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  Wednesday, March 4, 2015
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July 11, 2013
Crime Update
By Rick Winterson

You could be excused if you thought that crime had gotten permanently out of control in the City of Boston over the last few months.  Or even here in South Boston, which usually ranks among the safest neighborhoods in Boston.  The Marathon Bombing was a bizarre, frightening act of terrorism – nothing short of that can describe it – and it affected many people from South Boston.  The alleged homicide on Fourth Street was a poignant tragedy that vibrated throughout the neighborhood.  And the constant stream of burglaries concentrated in City Point seemed never-ending.  A dead man (no foul play or crime involved) was found in his car in the Branch Library’s parking lot.  The alleged Aaron Hernandez charges, even though those happened in North Attleboro, were thought to be related to a drive-by shooting in the South End last summer.

Not a happy state of affairs lately in Boston, to be sure.

In a broad brush sense, significant progress against the crimes briefly listed above can be reported.  Much of this was brought to South Boston Online’s attention during the most recent meeting among Captain Greland, the Station Six staff, and the NAC (Neighborhood Advisory Council) on Wednesday evening, July 3, which is a regular monthly occurrence.

There’s no need for South Boston Online to further describe the outstanding police work that led to solving the Marathon Bombings.  There was tragedy and bravery – M.I.T. Campus Police Officer Sean Collier lost his life; MBTA Police Officer Ric Donahue suffered life-threatening injuries.  In South Boston Online’s opinion, the so-called “lockdown” that led to the Tsarnaevs’ capture in Watertown was a highly effective law enforcement decision.

It appears that the huge number of breakings-and-enterings (B&Es) in City Point were one thief’s work.  And his arrest is an excellent example of private citizens working with the police.  Along with several other communications to the Boston Police Department, one member of the community came forward with particular evidence.  From that, good detective work at Station Six developed leads revealing the culprit’s last known address (it was outside of Boston) and he was arrested.  As it turns out, he had another warrant out against him, so he could be legally detained.  Some of the stolen objects, including readily identifiable jewelry, have been recovered.  Best of all, since his detention, no further B&Es with the same MO (modus operandi) have occurred in City Point.

A suspect has been arrested in the tragic homicide in a sober house on East Fourth Street.  

South Boston has benefited in the past twelve months from targeted deployment of police officers.  The most prominent example of that was the influx of enforcement personnel a year ago to combat an increasingly serious drug problem.  It worked and is ongoing.  Additional officers were also deployed during the epidemic of B&Es in City Point.  And our beaches and recreation areas received heightened attention from the B.P.D. over the Independence Day Holidays.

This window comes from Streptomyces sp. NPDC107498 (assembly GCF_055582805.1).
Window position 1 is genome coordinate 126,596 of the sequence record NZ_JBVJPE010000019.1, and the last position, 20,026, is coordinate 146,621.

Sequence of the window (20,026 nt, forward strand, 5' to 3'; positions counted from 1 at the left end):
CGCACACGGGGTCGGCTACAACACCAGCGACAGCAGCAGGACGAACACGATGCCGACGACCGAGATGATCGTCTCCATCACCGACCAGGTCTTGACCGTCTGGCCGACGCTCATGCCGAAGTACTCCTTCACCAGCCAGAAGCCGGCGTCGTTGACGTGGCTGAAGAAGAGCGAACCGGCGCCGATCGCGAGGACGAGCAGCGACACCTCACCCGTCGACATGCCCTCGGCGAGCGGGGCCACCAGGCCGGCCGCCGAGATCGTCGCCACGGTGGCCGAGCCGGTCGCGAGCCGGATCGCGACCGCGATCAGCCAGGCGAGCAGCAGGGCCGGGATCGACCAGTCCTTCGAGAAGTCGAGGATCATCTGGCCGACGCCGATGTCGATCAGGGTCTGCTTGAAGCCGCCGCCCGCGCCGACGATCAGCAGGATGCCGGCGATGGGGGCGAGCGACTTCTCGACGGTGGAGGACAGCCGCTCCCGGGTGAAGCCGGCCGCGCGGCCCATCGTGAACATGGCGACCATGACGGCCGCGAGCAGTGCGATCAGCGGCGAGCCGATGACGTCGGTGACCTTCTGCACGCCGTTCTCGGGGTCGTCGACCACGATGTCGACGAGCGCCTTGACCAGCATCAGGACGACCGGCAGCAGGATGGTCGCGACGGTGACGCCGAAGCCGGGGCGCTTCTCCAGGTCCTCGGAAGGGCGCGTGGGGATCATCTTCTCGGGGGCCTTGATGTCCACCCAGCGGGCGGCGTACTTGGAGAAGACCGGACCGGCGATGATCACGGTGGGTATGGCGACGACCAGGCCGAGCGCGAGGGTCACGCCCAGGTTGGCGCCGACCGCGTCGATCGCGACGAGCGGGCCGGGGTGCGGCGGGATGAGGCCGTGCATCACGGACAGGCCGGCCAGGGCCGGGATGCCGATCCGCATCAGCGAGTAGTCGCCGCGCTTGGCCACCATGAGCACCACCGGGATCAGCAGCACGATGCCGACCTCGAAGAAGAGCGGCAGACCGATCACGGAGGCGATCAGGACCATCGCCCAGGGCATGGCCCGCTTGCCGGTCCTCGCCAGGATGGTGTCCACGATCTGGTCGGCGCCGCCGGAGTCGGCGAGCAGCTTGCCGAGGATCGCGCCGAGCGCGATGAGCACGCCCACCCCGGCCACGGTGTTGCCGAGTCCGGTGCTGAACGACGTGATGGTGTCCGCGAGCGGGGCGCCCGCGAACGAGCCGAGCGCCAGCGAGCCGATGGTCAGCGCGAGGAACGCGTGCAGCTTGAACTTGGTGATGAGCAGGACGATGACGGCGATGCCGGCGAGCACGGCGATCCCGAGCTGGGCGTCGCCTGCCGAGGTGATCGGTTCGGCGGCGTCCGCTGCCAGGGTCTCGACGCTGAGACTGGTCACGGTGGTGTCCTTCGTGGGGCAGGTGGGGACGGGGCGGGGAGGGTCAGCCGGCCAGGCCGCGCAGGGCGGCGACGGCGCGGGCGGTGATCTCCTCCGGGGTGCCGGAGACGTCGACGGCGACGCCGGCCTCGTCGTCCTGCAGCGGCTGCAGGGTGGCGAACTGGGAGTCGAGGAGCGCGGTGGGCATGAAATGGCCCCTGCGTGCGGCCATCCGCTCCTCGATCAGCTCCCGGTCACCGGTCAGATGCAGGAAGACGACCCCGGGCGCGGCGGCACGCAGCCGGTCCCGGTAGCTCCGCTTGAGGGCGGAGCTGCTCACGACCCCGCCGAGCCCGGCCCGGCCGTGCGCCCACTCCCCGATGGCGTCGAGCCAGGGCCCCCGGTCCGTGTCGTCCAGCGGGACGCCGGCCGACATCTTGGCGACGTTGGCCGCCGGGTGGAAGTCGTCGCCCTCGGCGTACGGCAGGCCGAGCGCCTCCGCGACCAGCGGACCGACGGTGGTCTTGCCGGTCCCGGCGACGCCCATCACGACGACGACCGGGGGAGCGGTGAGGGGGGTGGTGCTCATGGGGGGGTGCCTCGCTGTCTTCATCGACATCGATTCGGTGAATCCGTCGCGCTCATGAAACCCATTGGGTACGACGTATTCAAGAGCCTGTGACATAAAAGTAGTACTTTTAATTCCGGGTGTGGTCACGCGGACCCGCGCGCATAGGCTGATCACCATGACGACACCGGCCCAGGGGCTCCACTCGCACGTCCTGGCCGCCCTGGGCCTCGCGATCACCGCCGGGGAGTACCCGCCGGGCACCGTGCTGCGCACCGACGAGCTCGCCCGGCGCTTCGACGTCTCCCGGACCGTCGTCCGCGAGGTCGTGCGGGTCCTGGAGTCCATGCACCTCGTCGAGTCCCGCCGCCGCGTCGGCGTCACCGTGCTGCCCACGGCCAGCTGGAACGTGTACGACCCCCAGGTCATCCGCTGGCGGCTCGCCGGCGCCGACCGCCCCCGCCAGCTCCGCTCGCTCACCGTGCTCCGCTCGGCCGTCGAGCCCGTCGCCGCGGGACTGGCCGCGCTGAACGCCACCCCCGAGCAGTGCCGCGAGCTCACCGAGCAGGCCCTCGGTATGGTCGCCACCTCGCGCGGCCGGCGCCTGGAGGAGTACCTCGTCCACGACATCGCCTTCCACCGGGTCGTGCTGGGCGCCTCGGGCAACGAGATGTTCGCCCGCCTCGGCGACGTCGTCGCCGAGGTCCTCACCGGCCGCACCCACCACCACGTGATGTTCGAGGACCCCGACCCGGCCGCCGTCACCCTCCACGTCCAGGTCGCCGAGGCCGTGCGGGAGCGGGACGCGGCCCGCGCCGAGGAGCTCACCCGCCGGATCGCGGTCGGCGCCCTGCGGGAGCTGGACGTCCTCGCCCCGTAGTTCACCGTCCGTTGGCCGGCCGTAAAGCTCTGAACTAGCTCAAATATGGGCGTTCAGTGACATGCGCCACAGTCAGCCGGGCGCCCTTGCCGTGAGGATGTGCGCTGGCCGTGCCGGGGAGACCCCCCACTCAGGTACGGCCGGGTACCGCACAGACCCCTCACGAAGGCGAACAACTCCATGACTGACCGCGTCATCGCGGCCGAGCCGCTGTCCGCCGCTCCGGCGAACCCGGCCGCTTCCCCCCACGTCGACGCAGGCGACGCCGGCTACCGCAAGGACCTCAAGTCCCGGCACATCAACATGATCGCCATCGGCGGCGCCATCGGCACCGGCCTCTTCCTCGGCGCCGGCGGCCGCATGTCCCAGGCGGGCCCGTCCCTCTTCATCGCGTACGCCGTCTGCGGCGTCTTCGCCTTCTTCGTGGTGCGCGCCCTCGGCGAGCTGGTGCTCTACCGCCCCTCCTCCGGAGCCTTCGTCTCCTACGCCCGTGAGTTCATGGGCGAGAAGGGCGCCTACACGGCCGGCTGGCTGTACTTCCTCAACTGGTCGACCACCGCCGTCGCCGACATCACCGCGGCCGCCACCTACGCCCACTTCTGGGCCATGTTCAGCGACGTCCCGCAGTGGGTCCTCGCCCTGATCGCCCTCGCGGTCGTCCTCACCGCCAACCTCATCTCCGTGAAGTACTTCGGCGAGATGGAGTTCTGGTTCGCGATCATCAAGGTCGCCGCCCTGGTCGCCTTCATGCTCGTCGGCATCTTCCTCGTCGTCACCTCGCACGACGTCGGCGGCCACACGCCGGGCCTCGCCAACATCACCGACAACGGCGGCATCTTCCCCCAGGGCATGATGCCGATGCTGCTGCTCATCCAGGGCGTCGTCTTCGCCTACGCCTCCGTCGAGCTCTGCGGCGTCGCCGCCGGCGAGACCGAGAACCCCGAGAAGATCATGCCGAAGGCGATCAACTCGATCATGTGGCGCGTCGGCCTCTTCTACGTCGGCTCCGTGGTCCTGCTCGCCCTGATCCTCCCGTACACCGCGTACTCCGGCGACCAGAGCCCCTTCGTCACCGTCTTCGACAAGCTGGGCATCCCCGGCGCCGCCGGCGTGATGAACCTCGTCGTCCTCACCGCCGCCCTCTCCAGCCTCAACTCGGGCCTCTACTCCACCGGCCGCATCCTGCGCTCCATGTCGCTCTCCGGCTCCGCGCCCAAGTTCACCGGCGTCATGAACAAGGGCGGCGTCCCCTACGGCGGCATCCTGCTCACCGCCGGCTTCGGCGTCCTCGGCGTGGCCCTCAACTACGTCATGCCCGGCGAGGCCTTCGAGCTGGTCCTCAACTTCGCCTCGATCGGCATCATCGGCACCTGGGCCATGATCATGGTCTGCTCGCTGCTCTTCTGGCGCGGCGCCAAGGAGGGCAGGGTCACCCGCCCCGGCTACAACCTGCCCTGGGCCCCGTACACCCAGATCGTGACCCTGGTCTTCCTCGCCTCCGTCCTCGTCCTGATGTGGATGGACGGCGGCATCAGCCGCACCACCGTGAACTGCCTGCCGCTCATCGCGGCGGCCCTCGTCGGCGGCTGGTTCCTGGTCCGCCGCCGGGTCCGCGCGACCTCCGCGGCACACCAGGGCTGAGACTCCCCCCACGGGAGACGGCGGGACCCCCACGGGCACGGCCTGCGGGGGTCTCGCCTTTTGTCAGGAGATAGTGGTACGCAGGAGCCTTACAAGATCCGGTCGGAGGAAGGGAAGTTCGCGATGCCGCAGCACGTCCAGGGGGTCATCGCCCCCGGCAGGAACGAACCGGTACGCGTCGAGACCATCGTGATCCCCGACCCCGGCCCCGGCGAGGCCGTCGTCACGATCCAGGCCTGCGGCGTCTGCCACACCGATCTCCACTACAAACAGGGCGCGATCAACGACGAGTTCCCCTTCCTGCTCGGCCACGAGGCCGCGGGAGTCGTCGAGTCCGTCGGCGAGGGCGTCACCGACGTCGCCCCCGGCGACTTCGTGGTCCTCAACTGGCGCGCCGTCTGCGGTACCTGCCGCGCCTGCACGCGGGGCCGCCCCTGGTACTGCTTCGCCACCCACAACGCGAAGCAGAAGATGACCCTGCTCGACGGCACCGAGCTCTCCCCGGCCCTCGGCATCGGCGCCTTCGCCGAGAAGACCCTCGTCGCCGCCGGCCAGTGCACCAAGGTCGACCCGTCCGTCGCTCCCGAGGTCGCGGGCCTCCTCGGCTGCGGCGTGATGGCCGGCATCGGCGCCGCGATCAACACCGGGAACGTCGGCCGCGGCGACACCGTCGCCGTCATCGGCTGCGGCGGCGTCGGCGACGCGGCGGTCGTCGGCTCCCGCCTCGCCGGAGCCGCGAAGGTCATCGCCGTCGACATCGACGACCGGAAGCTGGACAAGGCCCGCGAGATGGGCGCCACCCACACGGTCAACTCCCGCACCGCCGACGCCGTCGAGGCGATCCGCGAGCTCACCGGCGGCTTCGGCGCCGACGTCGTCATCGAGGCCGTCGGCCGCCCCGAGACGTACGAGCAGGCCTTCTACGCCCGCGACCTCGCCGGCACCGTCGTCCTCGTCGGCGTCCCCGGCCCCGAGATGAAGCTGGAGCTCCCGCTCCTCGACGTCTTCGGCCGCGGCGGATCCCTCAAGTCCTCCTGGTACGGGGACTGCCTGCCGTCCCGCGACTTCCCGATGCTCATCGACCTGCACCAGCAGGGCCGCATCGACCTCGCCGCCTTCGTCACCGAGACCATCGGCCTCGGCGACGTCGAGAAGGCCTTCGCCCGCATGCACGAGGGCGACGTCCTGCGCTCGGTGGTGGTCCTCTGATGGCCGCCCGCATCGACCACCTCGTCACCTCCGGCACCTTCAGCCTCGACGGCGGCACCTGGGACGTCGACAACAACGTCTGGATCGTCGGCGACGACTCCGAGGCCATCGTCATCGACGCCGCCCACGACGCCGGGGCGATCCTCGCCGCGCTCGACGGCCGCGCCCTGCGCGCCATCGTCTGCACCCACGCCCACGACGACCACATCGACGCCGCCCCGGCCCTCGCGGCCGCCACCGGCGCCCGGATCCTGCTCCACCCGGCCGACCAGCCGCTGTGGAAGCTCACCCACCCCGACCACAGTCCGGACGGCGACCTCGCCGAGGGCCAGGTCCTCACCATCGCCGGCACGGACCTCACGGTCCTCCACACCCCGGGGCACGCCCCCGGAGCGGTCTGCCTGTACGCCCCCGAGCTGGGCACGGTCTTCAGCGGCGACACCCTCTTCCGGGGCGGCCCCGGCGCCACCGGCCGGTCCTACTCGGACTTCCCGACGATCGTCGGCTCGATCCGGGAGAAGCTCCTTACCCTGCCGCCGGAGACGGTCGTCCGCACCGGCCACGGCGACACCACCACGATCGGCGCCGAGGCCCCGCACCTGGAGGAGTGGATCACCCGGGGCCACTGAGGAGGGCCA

The Fourth of July Concert and Fireworks on the Esplanade were held without incident.  Many went as a gesture of courage after the Marathon Bombings.  Overall serious crime has dropped by 6% citywide since last year.  Here in South Boston, despite all the incidents we mentioned above, serious crimes have dropped by 11% since 2012.  Obviously, the trend is in the right direction.

This is not to ignore ongoing crime problems in Boston.  Alarmingly, the citywide homicide rate has almost doubled so far in 2013, compared to the first six months of last year – from 12 to 22.  Non-fatal shootings have risen from 80 last year to 98 so far this year; firearm related arrests have risen sharply from 158 to 202.  Those are serious, major increases.  The City has begun a concerted, multi-departmental approach towards solving these problems, ranging from summer jobs to hundreds of “home visits” by the police – South Boston Online will keep you posted on progress.

Here’s a tip provided by Captain Greland.  For some reason, cell phones have recently become a favorite target of robbers.  In fact, in District Eleven – right next door to us – all of their 40% increase in robberies in 2013 is completely due to cell phone thefts.  These have increased so much that police are now calling these robbers “Apple pickers”.  We know you want to keep in touch, but leave your phone at home whenever you can.  For sure, don’t use your cell phone on empty streets after dark.

South Boston Online will close this article by reminding you that good police work depends upon help from private citizens:  Call 9-1-1 anytime you notice something suspicious, even if it doesn’t seem important at that moment.  If you can, always call the Duty Supervisor at Station Six (617-343-4730), right after you call 9-1-1.  Ask for the Duty Supervisor specifically, and tell him or her that you have called 9-1-1.

Do you want a totally anonymous way to report information on crimes of violence?  Telephone the TIPS line:  1(800)494-TIPS.  And you can also text a tip:  Text the word “T-I-P” to CRIME (27463).Make yourself heard!

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